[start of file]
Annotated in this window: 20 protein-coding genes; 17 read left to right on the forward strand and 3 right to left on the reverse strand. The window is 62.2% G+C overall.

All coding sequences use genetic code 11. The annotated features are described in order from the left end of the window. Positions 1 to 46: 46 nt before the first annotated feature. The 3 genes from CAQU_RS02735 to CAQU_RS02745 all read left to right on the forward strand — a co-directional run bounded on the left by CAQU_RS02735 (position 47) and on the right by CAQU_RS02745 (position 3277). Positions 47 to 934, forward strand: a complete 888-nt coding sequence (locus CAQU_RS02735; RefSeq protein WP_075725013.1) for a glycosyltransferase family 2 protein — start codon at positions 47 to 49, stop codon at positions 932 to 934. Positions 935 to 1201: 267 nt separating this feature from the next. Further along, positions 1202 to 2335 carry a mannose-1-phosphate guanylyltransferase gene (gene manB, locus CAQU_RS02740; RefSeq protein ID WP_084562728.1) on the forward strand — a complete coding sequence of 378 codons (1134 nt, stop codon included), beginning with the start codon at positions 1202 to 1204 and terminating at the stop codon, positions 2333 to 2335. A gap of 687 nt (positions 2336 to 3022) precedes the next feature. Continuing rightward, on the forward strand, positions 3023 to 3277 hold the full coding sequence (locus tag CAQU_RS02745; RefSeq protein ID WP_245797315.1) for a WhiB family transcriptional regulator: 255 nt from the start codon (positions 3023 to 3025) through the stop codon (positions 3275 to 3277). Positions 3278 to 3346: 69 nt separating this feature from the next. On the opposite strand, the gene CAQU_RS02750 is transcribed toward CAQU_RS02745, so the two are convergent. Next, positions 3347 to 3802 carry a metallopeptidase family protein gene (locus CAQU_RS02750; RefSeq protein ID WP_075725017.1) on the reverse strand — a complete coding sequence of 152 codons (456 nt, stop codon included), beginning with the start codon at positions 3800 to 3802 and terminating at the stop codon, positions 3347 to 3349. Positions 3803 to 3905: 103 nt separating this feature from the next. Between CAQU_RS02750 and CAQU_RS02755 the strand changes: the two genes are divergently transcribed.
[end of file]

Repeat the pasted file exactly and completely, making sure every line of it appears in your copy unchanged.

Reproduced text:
Annotated in this window: 20 protein-coding genes; 17 read left to right on the forward strand and 3 right to left on the reverse strand. The window is 62.2% G+C overall.

All coding sequences use genetic code 11. The annotated features are described in order from the left end of the window. Positions 1 to 46: 46 nt before the first annotated feature. The 3 genes from CAQU_RS02735 to CAQU_RS02745 all read left to right on the forward strand — a co-directional run bounded on the left by CAQU_RS02735 (position 47) and on the right by CAQU_RS02745 (position 3277). Positions 47 to 934, forward strand: a complete 888-nt coding sequence (locus CAQU_RS02735; RefSeq protein WP_075725013.1) for a glycosyltransferase family 2 protein — start codon at positions 47 to 49, stop codon at positions 932 to 934. Positions 935 to 1201: 267 nt separating this feature from the next. Further along, positions 1202 to 2335 carry a mannose-1-phosphate guanylyltransferase gene (gene manB, locus CAQU_RS02740; RefSeq protein ID WP_084562728.1) on the forward strand — a complete coding sequence of 378 codons (1134 nt, stop codon included), beginning with the start codon at positions 1202 to 1204 and terminating at the stop codon, positions 2333 to 2335. A gap of 687 nt (positions 2336 to 3022) precedes the next feature. Continuing rightward, on the forward strand, positions 3023 to 3277 hold the full coding sequence (locus tag CAQU_RS02745; RefSeq protein ID WP_245797315.1) for a WhiB family transcriptional regulator: 255 nt from the start codon (positions 3023 to 3025) through the stop codon (positions 3275 to 3277). Positions 3278 to 3346: 69 nt separating this feature from the next. On the opposite strand, the gene CAQU_RS02750 is transcribed toward CAQU_RS02745, so the two are convergent. Next, positions 3347 to 3802 carry a metallopeptidase family protein gene (locus CAQU_RS02750; RefSeq protein ID WP_075725017.1) on the reverse strand — a complete coding sequence of 152 codons (456 nt, stop codon included), beginning with the start codon at positions 3800 to 3802 and terminating at the stop codon, positions 3347 to 3349. Positions 3803 to 3905: 103 nt separating this feature from the next. Between CAQU_RS02750 and CAQU_RS02755 the strand changes: the two genes are divergently transcribed.